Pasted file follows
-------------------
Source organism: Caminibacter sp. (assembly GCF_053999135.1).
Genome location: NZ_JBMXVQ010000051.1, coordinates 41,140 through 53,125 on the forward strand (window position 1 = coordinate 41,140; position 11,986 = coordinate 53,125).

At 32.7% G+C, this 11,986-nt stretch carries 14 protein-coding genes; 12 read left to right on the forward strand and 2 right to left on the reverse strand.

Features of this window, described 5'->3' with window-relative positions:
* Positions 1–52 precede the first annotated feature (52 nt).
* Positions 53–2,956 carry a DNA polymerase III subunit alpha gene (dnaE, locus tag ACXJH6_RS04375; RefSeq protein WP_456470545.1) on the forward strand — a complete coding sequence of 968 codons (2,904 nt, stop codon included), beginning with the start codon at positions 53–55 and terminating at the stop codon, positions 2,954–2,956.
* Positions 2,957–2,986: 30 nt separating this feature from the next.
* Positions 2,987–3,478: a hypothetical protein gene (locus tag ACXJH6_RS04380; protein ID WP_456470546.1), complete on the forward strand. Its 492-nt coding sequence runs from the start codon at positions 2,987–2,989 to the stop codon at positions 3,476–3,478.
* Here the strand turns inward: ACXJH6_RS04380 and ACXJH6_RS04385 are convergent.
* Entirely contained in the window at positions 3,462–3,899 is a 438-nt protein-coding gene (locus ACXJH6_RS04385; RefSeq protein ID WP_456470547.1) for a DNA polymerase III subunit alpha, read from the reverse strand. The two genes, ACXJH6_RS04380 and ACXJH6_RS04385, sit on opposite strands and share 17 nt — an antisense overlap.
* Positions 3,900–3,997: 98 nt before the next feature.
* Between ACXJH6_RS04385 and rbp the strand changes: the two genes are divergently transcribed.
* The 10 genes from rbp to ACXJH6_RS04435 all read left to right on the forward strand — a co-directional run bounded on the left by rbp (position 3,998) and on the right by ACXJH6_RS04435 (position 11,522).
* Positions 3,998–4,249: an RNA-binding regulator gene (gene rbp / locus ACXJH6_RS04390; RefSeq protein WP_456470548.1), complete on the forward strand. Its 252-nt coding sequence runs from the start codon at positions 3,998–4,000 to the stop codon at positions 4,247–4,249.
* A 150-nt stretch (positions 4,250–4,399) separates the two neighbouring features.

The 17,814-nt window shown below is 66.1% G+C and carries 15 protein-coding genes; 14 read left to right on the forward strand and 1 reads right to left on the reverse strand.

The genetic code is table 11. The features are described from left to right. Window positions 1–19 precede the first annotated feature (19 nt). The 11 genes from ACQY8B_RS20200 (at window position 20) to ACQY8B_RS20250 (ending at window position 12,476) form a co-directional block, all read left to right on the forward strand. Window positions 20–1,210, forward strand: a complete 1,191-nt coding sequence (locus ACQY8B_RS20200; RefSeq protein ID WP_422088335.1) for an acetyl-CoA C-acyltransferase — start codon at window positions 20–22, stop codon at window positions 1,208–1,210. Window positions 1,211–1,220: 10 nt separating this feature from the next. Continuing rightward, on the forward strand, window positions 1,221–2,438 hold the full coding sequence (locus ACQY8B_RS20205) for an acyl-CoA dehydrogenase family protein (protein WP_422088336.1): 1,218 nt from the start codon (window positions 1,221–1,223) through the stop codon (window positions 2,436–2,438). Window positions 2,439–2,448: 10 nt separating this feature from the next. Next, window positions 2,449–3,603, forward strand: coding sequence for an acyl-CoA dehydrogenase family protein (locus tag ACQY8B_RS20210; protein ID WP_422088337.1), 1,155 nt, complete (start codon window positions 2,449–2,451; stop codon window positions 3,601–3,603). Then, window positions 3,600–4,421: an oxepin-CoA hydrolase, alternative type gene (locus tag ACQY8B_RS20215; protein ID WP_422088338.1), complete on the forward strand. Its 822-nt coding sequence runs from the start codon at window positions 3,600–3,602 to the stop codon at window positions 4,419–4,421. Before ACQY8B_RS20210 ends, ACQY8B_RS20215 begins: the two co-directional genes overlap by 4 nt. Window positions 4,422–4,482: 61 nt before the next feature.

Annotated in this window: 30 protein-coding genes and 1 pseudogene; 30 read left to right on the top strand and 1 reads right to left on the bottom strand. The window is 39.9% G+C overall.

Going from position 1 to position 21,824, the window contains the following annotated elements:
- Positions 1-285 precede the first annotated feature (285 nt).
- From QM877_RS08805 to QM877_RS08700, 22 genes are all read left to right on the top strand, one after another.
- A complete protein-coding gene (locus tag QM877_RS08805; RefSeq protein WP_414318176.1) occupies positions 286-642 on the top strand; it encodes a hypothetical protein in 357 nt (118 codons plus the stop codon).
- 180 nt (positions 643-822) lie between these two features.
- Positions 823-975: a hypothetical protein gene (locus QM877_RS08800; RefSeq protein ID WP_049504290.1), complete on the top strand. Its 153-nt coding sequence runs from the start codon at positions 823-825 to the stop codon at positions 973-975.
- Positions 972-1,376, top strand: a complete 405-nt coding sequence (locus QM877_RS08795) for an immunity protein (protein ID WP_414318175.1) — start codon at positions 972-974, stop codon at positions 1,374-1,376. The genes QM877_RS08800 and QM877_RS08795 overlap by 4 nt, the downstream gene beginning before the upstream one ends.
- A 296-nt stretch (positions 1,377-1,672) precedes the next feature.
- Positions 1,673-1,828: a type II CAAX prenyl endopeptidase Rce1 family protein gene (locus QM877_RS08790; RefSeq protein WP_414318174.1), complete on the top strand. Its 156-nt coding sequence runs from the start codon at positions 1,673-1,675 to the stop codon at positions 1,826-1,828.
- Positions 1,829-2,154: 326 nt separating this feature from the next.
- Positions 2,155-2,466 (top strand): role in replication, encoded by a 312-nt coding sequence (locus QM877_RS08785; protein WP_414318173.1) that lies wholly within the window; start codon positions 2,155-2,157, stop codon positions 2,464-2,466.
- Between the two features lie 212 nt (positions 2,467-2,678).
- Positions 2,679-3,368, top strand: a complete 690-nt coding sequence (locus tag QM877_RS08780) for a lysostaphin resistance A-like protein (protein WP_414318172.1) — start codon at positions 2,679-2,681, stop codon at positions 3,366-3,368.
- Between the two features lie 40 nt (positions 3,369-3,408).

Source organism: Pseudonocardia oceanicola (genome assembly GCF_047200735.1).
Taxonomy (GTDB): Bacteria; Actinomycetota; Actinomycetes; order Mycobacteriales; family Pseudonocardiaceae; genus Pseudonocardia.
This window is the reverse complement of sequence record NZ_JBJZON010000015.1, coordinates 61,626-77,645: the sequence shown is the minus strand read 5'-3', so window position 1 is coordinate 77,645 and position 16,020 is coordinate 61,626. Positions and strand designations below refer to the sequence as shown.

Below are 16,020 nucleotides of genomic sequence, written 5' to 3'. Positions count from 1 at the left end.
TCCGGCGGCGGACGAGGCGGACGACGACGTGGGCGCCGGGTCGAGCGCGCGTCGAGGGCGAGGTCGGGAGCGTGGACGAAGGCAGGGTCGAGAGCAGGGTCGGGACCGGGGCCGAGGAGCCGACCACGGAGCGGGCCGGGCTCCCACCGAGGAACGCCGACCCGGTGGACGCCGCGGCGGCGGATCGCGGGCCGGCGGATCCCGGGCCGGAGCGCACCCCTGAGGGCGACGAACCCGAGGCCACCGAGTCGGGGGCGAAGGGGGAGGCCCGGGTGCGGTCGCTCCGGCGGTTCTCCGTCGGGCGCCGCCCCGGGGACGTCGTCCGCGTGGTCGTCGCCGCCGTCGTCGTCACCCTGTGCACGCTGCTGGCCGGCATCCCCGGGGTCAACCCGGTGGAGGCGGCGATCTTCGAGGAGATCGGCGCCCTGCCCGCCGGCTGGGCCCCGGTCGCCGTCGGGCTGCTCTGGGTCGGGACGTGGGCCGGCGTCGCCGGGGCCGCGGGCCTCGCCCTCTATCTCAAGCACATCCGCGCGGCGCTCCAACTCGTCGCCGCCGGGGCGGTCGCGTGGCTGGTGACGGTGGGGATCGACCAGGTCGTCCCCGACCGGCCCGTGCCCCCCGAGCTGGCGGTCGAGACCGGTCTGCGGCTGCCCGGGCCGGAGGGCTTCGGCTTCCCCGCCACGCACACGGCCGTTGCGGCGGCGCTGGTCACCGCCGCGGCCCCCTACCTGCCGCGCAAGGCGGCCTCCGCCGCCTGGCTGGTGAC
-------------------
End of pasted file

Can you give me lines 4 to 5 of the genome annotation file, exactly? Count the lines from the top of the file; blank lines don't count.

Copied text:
Features of this window, described 5'->3' with window-relative positions:
* Positions 1–52 precede the first annotated feature (52 nt).